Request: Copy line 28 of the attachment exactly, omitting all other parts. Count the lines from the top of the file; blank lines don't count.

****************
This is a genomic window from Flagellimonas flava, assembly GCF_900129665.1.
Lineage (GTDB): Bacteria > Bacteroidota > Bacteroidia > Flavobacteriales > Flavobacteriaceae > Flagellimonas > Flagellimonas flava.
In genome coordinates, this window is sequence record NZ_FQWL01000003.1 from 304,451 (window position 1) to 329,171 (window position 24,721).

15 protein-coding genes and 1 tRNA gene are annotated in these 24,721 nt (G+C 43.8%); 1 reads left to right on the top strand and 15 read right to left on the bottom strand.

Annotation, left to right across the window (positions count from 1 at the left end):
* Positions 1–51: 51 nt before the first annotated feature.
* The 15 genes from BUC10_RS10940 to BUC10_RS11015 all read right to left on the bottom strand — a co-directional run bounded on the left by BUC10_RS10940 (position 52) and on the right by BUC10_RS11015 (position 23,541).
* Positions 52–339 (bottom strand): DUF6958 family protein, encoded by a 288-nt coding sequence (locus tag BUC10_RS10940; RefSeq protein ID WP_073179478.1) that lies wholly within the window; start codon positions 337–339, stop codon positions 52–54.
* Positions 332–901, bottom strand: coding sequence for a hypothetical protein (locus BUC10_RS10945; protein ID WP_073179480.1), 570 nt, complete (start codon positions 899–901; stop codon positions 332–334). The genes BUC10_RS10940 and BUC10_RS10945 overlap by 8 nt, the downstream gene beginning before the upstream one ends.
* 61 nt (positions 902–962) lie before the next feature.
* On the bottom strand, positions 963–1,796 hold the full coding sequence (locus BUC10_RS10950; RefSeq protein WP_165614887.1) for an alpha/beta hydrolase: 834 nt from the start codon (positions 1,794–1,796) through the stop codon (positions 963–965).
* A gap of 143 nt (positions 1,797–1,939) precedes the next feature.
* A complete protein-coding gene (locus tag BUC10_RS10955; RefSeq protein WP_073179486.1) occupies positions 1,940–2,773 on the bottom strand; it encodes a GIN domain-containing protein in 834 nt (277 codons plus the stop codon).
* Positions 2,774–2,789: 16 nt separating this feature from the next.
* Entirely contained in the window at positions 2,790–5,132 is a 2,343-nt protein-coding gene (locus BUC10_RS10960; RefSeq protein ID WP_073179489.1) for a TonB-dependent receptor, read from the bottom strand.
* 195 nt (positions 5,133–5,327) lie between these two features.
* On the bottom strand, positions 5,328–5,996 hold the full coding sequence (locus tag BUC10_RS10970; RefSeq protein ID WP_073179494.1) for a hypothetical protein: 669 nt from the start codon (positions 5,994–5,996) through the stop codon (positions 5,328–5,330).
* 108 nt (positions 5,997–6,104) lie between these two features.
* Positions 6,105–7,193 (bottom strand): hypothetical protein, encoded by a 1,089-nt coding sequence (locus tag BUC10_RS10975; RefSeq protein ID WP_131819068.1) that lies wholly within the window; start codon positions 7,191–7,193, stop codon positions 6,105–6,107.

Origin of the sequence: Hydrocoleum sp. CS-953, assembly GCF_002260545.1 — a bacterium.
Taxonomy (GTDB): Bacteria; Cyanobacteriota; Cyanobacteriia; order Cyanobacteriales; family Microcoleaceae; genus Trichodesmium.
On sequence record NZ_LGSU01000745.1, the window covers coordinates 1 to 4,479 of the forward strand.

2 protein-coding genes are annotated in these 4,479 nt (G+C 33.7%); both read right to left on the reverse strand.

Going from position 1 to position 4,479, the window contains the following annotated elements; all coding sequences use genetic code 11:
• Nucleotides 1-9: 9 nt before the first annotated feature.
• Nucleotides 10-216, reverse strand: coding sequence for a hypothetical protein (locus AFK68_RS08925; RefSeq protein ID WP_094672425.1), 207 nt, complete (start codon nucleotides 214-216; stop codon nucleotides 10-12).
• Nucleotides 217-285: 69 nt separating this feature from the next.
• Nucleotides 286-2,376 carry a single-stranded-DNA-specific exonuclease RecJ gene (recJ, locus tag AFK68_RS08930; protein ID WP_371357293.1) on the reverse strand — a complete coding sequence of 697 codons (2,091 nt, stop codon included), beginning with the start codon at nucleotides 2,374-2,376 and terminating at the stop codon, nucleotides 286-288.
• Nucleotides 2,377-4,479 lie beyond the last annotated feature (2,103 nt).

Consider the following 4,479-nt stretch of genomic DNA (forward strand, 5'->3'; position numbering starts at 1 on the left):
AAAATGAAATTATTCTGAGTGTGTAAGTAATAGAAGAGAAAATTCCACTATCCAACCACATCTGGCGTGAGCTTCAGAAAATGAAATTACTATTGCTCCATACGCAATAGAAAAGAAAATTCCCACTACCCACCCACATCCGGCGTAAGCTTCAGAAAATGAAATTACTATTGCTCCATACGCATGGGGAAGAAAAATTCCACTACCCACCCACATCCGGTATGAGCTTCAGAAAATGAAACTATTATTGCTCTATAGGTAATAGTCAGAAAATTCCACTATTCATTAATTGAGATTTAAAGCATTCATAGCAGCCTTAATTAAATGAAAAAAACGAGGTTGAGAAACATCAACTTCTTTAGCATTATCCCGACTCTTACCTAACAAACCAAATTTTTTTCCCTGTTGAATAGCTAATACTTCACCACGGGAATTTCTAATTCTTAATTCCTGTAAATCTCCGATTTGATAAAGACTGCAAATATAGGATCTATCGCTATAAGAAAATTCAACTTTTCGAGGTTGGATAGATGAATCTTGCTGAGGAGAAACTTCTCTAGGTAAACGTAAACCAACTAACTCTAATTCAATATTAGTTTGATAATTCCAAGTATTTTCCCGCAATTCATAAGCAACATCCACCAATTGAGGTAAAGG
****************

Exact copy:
• Nucleotides 286-2,376 carry a single-stranded-DNA-specific exonuclease RecJ gene (recJ, locus tag AFK68_RS08930; protein ID WP_371357293.1) on the reverse strand — a complete coding sequence of 697 codons (2,091 nt, stop codon included), beginning with the start codon at nucleotides 2,374-2,376 and terminating at the stop codon, nucleotides 286-288.